2. Polygamy and Marital Infidelity

The government further moves for an order precluding defendant from presenting evidence related to Khouj's marital fidelity. Defendant argues that he is entitled to inquire about Khouj's relationships with two women, Debbi Estrada and Noufissa Zouhri, who allegedly resided in defendant's apartment buildings. (See Def.'s Opp'n 10-11.) Defendant asserts that Khouj's relationships with these two women are material to his defense because they serve the basis for Khouj's debt to defendant. (See id. at 11.) In light of these facts, the Court will permit defendant to inquire only as to Khouj's financial support of these women and whether he maintained a serious relationship with them. Defendant will not be permitted, however, to present any evidence as to Khouj's marital or sexual relations with these women or any other polygamous activity. First, defendant has not demonstrated how the fact of Khouj's marital fidelity is relevant to the charges in the indictment. Second, evidence of polygamous activity is clearly so inflammatory in nature that when its probative value is weighed against its obvious prejudicial effect, the evidence is not admissible under Federal Rule of Evidence 403. Accordingly, the government's motion as to issues related to witness participation in polygamous activity or marital infidelity shall be GRANTED in part and DENIED in part.

3. Operation of the Islamic Center

The government concedes that some inquiry into the operation and employment of certain employees of the Center during the time period of the alleged fraud-2000 to 2006-will be relevant in this matter. (See Mot. in Limine 13.) The government seeks to preclude, however, defendant from raising the following operational topics that the government argues are unrelated to the alleged fraud:

(1) the hiring and removal of Center employees prior to 2000;

(2) the legitimacy, timing and intent of the Center's Board of Directors meetings, including diplomatic representation at those meetings (including those prior to 2000);

(3) the proper interpretation of the Center's bylaws as it relates to selection and election of officers by the Board of Directors;

(4) whether the Center properly paid sales taxes on books it sold; and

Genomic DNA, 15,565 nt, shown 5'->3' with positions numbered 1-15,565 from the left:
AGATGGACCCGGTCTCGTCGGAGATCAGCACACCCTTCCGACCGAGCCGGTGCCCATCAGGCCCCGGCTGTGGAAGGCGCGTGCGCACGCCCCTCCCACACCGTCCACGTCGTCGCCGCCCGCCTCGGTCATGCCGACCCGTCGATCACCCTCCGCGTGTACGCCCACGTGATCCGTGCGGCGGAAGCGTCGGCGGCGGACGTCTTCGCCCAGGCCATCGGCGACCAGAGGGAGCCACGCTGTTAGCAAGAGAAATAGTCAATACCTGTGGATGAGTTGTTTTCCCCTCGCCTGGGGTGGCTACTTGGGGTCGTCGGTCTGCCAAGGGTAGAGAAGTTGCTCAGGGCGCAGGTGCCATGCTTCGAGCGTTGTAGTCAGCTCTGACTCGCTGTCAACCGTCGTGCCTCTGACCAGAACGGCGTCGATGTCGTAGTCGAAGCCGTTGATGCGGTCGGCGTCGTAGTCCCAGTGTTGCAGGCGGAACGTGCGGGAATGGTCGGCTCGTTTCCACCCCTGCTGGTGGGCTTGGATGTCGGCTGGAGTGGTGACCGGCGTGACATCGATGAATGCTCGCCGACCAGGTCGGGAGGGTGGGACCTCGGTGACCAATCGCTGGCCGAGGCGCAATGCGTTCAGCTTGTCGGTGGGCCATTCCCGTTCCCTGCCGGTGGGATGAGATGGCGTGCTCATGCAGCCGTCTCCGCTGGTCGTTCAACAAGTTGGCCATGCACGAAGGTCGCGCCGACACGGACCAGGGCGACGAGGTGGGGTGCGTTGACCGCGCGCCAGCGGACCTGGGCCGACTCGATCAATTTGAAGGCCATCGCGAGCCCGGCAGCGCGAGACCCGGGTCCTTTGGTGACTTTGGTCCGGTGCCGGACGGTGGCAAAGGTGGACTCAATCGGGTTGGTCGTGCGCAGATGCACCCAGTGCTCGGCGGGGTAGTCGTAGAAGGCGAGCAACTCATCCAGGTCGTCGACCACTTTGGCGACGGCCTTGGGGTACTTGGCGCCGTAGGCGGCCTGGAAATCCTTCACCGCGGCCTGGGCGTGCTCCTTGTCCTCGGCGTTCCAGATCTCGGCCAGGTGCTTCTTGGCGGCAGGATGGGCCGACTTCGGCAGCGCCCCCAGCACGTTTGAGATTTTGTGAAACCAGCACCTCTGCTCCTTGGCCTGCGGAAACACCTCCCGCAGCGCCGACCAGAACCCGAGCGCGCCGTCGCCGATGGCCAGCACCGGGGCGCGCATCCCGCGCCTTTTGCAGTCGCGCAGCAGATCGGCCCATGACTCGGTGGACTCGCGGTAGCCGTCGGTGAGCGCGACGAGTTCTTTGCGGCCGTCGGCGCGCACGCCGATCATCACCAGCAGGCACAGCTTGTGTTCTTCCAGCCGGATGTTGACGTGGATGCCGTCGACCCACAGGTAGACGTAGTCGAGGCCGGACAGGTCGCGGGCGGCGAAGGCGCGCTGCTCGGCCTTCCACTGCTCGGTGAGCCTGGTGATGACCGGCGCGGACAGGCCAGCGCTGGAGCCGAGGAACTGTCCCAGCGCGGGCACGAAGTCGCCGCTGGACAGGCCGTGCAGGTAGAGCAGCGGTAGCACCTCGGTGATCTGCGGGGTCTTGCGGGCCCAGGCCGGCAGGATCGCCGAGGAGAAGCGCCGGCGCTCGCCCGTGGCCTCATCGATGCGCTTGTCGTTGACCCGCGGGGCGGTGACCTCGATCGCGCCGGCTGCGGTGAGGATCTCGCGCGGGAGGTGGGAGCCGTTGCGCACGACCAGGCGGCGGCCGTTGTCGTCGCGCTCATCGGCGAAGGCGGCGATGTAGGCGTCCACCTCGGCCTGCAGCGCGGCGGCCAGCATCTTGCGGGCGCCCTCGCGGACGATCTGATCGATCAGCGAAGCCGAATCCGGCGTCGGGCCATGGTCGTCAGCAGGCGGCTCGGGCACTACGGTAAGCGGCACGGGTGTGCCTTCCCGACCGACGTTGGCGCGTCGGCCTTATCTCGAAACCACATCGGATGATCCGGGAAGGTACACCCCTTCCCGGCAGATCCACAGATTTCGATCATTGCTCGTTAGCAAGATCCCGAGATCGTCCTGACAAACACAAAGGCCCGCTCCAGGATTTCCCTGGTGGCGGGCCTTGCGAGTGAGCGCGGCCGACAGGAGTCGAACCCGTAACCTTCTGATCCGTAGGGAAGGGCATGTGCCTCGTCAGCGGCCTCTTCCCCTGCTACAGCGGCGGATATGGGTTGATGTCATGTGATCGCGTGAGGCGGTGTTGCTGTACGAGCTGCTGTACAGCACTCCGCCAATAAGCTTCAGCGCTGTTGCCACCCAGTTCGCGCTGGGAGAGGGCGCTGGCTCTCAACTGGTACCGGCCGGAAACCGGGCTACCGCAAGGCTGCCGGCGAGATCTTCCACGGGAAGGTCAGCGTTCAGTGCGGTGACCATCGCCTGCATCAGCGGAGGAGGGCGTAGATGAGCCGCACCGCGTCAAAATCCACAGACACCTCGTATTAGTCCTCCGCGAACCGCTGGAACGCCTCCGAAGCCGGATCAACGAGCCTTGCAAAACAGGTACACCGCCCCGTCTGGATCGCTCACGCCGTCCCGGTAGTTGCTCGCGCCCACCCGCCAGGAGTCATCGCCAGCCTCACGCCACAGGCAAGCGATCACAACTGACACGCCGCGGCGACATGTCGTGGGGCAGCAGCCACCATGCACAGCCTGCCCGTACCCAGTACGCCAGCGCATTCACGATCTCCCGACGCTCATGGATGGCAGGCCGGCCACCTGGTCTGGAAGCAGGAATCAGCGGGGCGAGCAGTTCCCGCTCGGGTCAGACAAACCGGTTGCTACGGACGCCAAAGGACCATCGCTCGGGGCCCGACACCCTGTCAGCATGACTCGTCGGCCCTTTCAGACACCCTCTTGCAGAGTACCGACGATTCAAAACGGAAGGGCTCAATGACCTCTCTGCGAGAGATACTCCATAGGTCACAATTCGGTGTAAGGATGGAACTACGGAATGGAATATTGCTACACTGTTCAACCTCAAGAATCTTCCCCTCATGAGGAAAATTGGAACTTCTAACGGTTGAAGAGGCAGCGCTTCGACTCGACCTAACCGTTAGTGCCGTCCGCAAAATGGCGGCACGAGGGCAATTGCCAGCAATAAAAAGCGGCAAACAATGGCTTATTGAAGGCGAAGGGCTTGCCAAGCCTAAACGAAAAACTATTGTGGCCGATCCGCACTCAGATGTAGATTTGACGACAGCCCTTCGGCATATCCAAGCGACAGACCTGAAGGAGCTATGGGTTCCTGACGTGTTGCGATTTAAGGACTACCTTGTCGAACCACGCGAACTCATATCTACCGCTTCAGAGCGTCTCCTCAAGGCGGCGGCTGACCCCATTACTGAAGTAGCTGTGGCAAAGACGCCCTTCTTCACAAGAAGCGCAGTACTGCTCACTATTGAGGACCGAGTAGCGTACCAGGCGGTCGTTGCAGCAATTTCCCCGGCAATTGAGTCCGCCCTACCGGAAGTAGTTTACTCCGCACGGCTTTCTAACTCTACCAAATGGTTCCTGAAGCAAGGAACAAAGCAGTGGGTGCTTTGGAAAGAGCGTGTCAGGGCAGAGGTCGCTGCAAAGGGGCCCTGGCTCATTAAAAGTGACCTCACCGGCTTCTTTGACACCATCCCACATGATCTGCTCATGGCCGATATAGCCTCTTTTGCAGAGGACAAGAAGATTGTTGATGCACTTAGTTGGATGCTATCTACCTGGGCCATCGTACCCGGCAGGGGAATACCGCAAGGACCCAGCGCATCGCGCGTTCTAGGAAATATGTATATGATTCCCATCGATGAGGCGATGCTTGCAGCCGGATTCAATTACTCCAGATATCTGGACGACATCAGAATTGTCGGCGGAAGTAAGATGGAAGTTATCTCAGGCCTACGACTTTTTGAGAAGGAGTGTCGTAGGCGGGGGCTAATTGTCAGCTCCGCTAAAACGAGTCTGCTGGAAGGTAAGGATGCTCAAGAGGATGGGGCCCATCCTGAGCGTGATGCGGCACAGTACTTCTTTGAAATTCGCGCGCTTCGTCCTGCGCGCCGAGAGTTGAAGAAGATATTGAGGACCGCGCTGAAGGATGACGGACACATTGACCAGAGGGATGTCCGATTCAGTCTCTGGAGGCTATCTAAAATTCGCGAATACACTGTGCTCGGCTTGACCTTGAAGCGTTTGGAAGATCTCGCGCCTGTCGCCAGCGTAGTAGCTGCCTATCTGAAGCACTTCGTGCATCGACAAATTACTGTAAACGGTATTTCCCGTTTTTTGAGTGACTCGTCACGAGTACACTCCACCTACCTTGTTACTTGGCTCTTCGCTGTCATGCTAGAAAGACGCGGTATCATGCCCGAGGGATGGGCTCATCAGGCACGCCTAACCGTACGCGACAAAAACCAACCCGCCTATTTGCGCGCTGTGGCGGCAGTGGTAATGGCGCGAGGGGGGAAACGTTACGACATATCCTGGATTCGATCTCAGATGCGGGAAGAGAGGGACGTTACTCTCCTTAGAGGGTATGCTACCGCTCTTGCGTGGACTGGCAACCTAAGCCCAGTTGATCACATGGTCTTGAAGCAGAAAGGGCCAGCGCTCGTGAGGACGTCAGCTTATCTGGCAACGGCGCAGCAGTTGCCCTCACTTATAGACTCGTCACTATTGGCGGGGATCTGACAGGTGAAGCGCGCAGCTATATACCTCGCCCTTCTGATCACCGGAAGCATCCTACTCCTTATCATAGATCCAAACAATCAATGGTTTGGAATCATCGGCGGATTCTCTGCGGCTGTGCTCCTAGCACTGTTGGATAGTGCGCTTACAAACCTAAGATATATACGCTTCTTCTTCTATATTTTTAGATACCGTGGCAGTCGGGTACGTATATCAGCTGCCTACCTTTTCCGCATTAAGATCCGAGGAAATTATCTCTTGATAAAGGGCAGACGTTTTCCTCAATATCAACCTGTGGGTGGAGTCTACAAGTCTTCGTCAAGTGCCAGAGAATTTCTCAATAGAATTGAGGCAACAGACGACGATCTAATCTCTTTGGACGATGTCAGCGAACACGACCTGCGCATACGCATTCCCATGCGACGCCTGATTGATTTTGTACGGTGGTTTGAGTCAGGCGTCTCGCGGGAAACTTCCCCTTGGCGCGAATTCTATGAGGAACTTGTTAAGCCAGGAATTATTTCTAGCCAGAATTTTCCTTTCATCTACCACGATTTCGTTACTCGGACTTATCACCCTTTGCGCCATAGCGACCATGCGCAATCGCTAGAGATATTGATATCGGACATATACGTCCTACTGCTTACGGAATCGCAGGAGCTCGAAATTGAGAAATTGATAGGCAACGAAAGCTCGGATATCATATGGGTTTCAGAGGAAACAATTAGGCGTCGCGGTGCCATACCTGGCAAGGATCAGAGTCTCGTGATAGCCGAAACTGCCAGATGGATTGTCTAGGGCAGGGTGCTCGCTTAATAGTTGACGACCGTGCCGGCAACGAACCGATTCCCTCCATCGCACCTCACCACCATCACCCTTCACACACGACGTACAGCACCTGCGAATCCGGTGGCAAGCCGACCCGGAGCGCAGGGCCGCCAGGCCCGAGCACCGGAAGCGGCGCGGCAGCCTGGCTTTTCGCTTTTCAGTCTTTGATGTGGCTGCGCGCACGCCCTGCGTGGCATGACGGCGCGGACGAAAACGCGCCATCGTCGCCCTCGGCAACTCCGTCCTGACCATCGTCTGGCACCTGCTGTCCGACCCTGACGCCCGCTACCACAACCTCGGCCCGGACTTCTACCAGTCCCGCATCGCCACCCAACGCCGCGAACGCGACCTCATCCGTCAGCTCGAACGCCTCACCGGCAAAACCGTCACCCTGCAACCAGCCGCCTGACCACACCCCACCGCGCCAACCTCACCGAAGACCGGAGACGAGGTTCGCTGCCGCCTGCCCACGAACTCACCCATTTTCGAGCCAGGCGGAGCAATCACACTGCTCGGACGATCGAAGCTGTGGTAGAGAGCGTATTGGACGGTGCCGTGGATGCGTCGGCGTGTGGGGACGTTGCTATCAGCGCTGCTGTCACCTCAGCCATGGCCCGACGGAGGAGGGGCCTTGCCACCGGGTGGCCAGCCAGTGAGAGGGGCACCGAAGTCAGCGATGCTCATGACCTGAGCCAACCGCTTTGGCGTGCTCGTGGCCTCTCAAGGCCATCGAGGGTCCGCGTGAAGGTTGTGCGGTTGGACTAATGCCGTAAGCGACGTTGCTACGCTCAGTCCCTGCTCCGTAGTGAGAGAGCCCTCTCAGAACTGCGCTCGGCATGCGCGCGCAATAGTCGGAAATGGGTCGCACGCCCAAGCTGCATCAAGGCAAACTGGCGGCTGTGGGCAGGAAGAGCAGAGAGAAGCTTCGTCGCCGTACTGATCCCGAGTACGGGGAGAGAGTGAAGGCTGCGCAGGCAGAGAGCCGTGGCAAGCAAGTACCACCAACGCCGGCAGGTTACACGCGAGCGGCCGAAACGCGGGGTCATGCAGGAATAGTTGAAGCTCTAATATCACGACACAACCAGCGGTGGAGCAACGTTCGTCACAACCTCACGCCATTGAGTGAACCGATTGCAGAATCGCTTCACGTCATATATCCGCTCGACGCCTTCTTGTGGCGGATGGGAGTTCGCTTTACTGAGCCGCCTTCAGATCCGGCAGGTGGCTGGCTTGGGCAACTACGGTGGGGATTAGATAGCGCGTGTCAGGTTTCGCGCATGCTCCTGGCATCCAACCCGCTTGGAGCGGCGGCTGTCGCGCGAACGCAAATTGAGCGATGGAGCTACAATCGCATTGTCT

(5) payments from the Center to keep tabs on suspected radical Islamists.*fn1

(Id.) First, as to the Center's hiring and removal of employees prior to 2000, defendant argues that this evidence is relevant to his defense "if Khouj removed all persons dealing in finances so he and the Saudis could control the money [t]he Center spent." (Def.'s Opp'n 13.) As to the next two topics related to the Center's Board of Directors, defendant asserts that the significance of the legitimacy of the Center's Board is dependent on certain facts to be proved. (Id.) To illustrate this point, defendant explains that since the Board voted defendant Secretary in 1999, the Saudis could not unilaterally remove him as they had done to other employees. (Id.) On the sales tax issue, defendant argues that this evidence is relevant to explain why Khouj did not get an audit on the Special Account. According to defendant, he advised Khouj that he would have to pay federal taxes on the funds in that account, and Khouj concealed this income to limit his federal taxes. (Id.)

Defendant has not demonstrated how any of this evidence is relevant to the government's case-in-chief. To the extent defendant presents relevant, admissible evidence to support his arguments during his own case-in-chief, the Court will address them at that time.

C. International Conspiracies Aligned Against the Defendant

Finally, the government seeks to prevent defendant from raising any claim that there is an international conspiracy, spearheaded by Saudi Arabia and Khouj, against defendant. (See Mot. in Limine 14.) The government asserts that defendant has provided no proof of the alleged conspiracy and urges the Court to strike this defense in its entirety. (See id. at 15.) Indeed, defendant has not made any factual assertion that the alleged conspiracy exists.*fn2 As with the operational issues of the Islamic Center, defendant will not be permitted to cross-examine government witnesses about the alleged conspiracy until he has presented admissible evidence of his affirmative defense through witness testimony during his own case-in-chief.


For the foregoing reasons, the government's motion [33] to preclude the presentation of certain evidence will be GRANTED in part and DENIED in part.

A separate order shall issue this date.